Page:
My latest YouTube video was a lot of fun to produce and the GIF above nicely showcases the end results. As this blog post title says - we used ONE light to create three different cinematic looks while shooting the same scene.
And the one light we used was the new VIJIM R70 RGB LED. It's a very affordable, yet powerful light from Ulanzi's new lighting brand VIJIM. Ulanzi is best know for affordable smartphone accessories like camera rigs and lens adapters. So I'm assuming they wanted to separate the two businesses as these lights can obviously be used with traditional cameras as well as smartphones.
It just so happens in this video we shot with an iPhone 12 Pro Max using the FiLMiC Pro app and their latest 10-bit LogV3. Watch below:
The new LED light is very impressive (a lot of bang for the buck) and so it is something I'd recommend, but the other thing that was impressive on this shoot was the LOW LIGHT performance of the 12 Pro Max and LogV3. I'm going to do a follow-up video looking at that soon. Maybe a podcast episode too.
This is some of the best footage (objectively speaking from a technical point of view) I've ever shot on an iPhone. The camera performed (almost) like a traditional camera. I did NOT denoise the shots at all and really didn't need to. Very impressive indeed and very exciting to finally be able to RELIABLY use iPhones in more truly cinematic ways - primarily meaning lower light shooting.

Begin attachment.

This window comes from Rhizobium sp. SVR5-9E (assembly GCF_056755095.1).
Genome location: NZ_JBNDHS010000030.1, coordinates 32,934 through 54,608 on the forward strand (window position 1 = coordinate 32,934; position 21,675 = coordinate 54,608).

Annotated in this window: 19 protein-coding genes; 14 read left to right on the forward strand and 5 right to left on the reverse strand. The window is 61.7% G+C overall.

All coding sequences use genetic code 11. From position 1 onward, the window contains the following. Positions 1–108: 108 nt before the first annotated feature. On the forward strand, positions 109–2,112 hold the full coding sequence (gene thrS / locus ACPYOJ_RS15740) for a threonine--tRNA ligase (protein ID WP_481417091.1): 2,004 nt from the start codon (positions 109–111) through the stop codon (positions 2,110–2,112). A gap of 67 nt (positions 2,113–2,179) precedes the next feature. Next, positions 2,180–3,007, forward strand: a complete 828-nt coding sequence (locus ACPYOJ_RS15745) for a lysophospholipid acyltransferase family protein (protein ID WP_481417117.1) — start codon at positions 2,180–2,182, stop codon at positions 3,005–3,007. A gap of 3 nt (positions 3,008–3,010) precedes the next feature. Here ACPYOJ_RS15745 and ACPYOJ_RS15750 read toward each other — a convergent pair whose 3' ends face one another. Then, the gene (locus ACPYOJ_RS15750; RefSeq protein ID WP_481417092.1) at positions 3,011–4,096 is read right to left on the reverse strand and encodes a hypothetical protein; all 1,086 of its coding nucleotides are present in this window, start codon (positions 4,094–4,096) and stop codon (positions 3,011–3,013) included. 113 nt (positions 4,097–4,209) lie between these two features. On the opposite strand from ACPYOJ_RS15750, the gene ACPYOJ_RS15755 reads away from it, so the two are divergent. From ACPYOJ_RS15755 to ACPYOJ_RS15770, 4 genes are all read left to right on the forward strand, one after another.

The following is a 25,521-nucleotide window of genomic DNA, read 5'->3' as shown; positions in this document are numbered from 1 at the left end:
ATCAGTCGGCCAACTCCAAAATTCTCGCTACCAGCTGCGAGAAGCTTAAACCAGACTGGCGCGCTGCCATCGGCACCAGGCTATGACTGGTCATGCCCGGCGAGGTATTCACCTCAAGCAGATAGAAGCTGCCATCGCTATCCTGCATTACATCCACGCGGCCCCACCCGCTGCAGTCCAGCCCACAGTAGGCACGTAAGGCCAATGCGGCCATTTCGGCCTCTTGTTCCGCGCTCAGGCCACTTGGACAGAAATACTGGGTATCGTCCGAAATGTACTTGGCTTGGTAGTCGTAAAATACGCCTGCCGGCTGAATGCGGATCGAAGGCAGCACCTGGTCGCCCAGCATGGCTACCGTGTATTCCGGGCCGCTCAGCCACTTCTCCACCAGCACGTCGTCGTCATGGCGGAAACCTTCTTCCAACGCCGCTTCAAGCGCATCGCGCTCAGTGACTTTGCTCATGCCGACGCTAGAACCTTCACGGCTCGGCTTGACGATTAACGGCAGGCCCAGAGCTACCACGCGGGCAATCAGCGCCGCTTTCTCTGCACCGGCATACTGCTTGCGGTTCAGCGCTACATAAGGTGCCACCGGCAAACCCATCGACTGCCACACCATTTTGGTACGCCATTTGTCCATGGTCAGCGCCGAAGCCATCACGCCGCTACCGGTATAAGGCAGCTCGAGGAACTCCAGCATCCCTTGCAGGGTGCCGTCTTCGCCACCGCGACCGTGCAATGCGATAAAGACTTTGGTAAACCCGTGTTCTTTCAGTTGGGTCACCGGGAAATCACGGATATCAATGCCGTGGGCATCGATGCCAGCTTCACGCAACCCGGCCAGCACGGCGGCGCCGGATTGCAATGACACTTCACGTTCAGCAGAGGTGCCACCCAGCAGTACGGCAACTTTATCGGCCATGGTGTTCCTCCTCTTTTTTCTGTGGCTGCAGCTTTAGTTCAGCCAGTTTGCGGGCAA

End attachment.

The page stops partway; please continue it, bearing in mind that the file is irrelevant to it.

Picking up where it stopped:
Now if we can just get Apple to let third-party app developers turn dynamic tone mapping off we'd really be in business! Although we didn't really have an issue with that on this shoot, but the talent wasn't moving much.
For those that don't know, dynamic tone mapping is Apple's way of creating better dynamic range through computational imaging. Areas of the screen will shift the exposure/contrast depending on the light. This is great for still photography, but for video it can and often does cause issues because you don't want the "exposure" to shift/change on moving video.
Even when everything is locked (exposure, white balance, focus) this can happen, especially in lower light or high contrast shooting scenarios when someone or something moves across the screen. It's a real pain to be honest and has ruined many a shot of mine.
FiLMiC Pro LogV3 has improved this though through some clever computational work with their code, however, it has not eliminated it - so we can only hope one day it can be turned off and on (sometimes it is useful, but more times than not it's bad for video).
Overall this was a great shoot and I'm very happy with the results and can't wait to shoot more narrative style scenes like this with the amazingly affordable filmmaking tools now have at our disposal. I say this a lot, but it really is a great time to be a filmmaker and/or video creator.
Don't wait to create! :)